Thursday, April 30, 2015

Let's See the Watchdog TImer in Action

Hi everybody!

It is the end of the month and time for my monthly blog post.

Quite some time ago, my buddy Gary mentioned our watchdog timer protection in a post.  Here is what he had to say:

The watchdog timer is a unique feature on some Agilent power supplies, such as the N6700 series. This feature looks for any interface bus activity (LAN, GPIB, or USB) and if no bus activity is detected by the power supply for a time that you set, the power supply output shuts down. This feature was inspired by one of our customers testing new chip designs. The engineer was running long-term reliability testing including heating and cooling of the chips. These tests would run for weeks or even months. A computer program was used to control the N6700 power supplies that were responsible for heating and cooling the chips. If the program hung up, it was possible to burn up the chips. So the engineer expressed an interest in having the power supply shut down its own outputs if no commands were received by the power supply for a length of time indicating that the program has stopped working properly. The watchdog timer allows you to set delay times from 1 to 3600 seconds. 

(For the whole post click here)

Since Gary wrote that post, we have released the N6900 and N7900 APS units that also include this useful feature.  What I wanted to do was show how to set it up, how to use it,and how to clear it so that everything is a bit more clear.   All of my programming examples in this post will be done using my APS with the VISA-COM IO Library in Visual Basic.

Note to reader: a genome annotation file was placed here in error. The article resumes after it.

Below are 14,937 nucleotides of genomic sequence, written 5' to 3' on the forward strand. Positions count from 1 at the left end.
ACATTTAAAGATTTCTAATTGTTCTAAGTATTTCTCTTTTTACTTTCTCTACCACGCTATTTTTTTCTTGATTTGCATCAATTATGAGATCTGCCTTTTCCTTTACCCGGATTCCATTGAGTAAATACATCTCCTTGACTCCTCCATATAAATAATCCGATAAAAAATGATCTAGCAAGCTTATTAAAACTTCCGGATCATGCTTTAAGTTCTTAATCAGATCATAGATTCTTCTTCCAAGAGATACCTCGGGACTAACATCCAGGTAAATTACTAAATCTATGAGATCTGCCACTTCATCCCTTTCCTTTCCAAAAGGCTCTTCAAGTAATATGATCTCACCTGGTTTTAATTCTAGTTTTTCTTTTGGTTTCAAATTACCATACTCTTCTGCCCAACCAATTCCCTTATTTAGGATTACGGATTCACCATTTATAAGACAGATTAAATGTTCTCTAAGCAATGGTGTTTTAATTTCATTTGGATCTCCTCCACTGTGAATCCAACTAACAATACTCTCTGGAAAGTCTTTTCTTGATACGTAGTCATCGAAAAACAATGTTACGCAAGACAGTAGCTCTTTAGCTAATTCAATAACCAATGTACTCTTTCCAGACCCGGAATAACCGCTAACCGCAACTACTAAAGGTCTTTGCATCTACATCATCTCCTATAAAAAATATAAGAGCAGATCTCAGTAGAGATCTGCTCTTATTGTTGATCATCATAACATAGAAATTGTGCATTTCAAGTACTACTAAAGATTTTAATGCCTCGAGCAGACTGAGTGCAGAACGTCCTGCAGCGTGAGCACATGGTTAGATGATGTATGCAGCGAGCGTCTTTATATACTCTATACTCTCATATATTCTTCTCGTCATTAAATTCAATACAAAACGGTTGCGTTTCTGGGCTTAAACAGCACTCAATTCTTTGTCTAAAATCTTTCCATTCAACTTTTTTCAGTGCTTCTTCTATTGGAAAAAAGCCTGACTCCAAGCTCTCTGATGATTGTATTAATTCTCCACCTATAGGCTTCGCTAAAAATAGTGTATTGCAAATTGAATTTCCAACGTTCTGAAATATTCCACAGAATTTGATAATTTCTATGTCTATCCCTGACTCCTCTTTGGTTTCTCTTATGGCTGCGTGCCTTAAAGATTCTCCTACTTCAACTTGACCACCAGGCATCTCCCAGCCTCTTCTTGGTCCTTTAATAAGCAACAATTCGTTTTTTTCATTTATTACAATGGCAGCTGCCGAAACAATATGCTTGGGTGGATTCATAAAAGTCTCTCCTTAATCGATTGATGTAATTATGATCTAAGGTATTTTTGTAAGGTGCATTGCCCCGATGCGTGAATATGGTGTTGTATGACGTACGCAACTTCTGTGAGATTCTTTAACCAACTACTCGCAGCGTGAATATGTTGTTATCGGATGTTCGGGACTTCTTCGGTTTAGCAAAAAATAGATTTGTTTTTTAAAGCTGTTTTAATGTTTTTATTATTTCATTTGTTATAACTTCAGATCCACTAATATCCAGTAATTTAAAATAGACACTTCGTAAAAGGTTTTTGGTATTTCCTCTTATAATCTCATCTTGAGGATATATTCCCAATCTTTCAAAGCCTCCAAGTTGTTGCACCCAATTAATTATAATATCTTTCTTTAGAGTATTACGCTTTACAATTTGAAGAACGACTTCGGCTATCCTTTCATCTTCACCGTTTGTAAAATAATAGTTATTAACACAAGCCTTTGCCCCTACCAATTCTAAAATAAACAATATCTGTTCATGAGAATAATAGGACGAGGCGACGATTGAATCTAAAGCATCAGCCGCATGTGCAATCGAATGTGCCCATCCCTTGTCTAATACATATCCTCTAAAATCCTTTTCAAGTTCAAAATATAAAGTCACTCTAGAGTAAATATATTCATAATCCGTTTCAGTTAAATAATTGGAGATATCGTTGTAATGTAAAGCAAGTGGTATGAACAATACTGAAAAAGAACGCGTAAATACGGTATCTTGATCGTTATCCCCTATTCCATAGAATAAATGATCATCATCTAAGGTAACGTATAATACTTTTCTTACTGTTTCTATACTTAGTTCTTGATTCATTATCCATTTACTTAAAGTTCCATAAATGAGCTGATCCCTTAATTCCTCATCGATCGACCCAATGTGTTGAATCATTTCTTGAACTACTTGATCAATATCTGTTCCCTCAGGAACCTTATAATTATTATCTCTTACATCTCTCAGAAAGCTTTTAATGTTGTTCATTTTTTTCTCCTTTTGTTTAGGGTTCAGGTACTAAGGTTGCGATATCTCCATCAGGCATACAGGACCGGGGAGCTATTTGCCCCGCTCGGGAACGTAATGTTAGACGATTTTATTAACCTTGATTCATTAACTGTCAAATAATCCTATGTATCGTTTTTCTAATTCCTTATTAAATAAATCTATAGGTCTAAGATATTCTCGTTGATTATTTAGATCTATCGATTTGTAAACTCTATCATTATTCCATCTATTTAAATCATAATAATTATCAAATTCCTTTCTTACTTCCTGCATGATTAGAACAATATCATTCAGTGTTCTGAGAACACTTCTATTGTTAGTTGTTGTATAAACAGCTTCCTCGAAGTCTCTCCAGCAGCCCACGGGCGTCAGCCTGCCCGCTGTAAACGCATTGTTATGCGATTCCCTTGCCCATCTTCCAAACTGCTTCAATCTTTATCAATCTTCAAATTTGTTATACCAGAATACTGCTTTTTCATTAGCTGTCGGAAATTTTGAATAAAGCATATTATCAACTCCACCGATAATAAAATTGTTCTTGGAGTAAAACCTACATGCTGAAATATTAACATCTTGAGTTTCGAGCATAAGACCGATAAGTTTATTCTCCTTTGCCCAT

The setup is pretty easy:

        APS.WriteString("OUTP:PROT:WDOG:DEL 5")
        APS.WriteString("OUTP:PROT:WDOG ON")

This sets the watchdog delay to 5 seconds and enables it.  This means that if there is no IO activity (ie your computer hangs up) for 5 seconds, then the unit will go into protect and shut the output down.

Lets say that I have a program that performs a measurement around every second for a minute.  Here is the program:


        APS.WriteString("OUTP:PROT:WDOG:DEL 2")
        APS.WriteString("OUTP:PROT:WDOG ON")

        For i = 0 To 59
            APS.WriteString("MEAS:VOLT?")
            strResponse = APS.ReadString
            Threading.Thread.Sleep(1000)
        Next

        Threading.Thread.Sleep(3000)

        APS.WriteString("STAT:QUES:COND?")
        strResponse = APS.ReadString

 The watchdog delay is set for 2 second so while I run in the loop taking my measurements everything is working great.  After the 3 second wait at the end though, the 2 second watchdog timer comes into effect and the unit goes into the protect state and disables the output.  The response to the questionsable status query is 2048 which corresponds to bit 11 of the register which is defined as "Output is disabled by a watchdog timer protection".  This is the expected result.

My reccomendation to clear the watchdog timer would be to first disable the watchdog timer and then clear the protect.  You can then re-start the watchdog timer when you are ready.

        APS.WriteString("OUTP:PROT:WDOG OFF")
        APS.WriteString("OUTP:PROT:CLE")

The watchdog timer is a pretty cool feature that can perform a pretty useful task.  I hope that this blog post explains what it is and how to use it a bit more.

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